Happy Labor Day, y’all! This is a day that celebrates the contributions of American workers. Normally, for the Hustle category of this blog, I write about how to save money. But today, I’m writing about how to make extra money. Cha-Ching!
Airbnb hosts make an average of $924/month, and if you live in a desirable area you could earn much, much more. After getting my Airbnb set up, I leave the day-to-day operations to a co-host, who collects the entire cleaning fee and 15% of the booking fees. That means, you don’t have to be involved with the daily work of cleaning and responding to inquiries if you want to have someone else handle that.
If you are willing to handle the communications with guests and turnovers yourself, your profits can be even higher. For myself, even with outsourcing the management of the unit, I’ve still been extremely profitable with my modest one-bedroom condo in a college area 20 minutes outside San Diego, attracting an average occupancy rate of 90% or more over the course of the year.
But Homo Money, I don’t want to have to share my home with strangers to make extra money!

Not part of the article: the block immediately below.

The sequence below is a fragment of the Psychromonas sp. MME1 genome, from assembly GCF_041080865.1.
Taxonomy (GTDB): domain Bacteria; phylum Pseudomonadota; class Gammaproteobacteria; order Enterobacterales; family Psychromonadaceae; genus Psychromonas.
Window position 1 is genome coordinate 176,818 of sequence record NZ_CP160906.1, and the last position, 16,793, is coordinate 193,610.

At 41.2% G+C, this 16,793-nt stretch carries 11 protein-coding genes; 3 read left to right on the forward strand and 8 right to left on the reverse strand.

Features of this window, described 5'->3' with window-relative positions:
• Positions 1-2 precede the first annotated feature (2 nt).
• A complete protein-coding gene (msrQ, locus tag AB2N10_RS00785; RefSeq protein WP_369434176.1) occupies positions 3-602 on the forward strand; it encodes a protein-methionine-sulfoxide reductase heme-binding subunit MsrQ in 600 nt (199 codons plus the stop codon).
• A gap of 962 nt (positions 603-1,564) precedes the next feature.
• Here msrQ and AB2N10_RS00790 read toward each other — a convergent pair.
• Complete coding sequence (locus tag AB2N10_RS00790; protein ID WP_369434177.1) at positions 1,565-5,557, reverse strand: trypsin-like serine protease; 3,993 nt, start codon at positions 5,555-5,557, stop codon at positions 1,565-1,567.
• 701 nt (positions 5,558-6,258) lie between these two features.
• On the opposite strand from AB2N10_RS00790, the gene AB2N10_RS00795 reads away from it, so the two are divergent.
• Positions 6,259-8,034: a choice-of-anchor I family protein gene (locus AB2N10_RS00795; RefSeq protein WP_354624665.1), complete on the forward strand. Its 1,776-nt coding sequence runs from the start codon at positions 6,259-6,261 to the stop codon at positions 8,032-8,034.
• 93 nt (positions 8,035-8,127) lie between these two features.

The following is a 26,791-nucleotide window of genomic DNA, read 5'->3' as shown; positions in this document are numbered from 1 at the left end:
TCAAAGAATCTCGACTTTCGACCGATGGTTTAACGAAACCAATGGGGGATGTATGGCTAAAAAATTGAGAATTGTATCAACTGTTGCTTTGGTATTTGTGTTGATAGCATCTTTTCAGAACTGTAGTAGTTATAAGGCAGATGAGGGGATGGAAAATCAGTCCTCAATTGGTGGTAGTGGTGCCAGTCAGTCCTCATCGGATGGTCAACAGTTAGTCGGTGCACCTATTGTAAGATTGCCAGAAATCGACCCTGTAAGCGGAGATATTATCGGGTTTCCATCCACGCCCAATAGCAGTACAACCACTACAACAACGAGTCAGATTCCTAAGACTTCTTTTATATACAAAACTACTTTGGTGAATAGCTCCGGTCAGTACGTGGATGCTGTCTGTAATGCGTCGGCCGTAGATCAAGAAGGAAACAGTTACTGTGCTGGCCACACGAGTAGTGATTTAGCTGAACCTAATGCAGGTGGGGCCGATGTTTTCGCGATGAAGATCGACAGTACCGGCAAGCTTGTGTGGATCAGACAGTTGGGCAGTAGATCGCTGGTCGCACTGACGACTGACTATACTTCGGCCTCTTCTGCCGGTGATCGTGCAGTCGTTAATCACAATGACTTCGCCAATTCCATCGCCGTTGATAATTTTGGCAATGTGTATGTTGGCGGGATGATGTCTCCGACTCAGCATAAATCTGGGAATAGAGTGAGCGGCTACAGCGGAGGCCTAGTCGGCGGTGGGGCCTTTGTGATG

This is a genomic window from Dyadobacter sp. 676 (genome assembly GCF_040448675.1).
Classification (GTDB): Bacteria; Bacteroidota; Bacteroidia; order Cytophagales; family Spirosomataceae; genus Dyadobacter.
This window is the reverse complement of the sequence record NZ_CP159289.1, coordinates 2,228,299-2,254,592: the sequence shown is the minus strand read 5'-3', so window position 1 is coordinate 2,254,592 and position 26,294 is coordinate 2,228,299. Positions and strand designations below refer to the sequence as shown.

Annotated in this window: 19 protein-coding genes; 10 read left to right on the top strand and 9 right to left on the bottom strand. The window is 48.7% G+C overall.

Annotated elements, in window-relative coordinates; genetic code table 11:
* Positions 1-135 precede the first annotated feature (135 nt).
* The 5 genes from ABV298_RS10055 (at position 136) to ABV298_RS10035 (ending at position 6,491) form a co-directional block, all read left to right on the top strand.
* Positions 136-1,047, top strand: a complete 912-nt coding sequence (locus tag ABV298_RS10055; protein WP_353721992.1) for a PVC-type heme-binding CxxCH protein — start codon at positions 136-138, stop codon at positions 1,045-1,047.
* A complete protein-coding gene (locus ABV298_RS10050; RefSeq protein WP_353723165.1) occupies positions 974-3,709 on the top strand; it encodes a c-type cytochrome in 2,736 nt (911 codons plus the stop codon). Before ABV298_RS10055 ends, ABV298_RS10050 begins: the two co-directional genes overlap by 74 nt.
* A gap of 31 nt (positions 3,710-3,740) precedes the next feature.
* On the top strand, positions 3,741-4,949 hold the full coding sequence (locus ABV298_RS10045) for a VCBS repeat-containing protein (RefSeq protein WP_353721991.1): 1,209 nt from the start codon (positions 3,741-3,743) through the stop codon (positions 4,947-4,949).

I feel you! And I believe most travelers feel the same, preferring to have an entire space to themselves vs. sharing common space with a host. For my Airbnb listing, I have my condo used 100% as a rental property and have chosen to not occupy it myself.
If you are wanting to use your primary residence for hosting, there are ways to maximize privacy and comfort for both you and your guests. With that in mind, I’d recommend hosting on Airbnb if you can have a space that’s totally separate of your own living space with a private entrance. Some examples of this could be:
- a basement that you separate from your main level,
- a refinished garage,
- a guest house which could be a tiny house or Accessory Dwelling Unit (ADU) on your land, or
- a bedroom/bathroom that you wall off so guests have a private entrance with a minimal “kitchen” by adding a mini-fridge, microwave, and hot plate.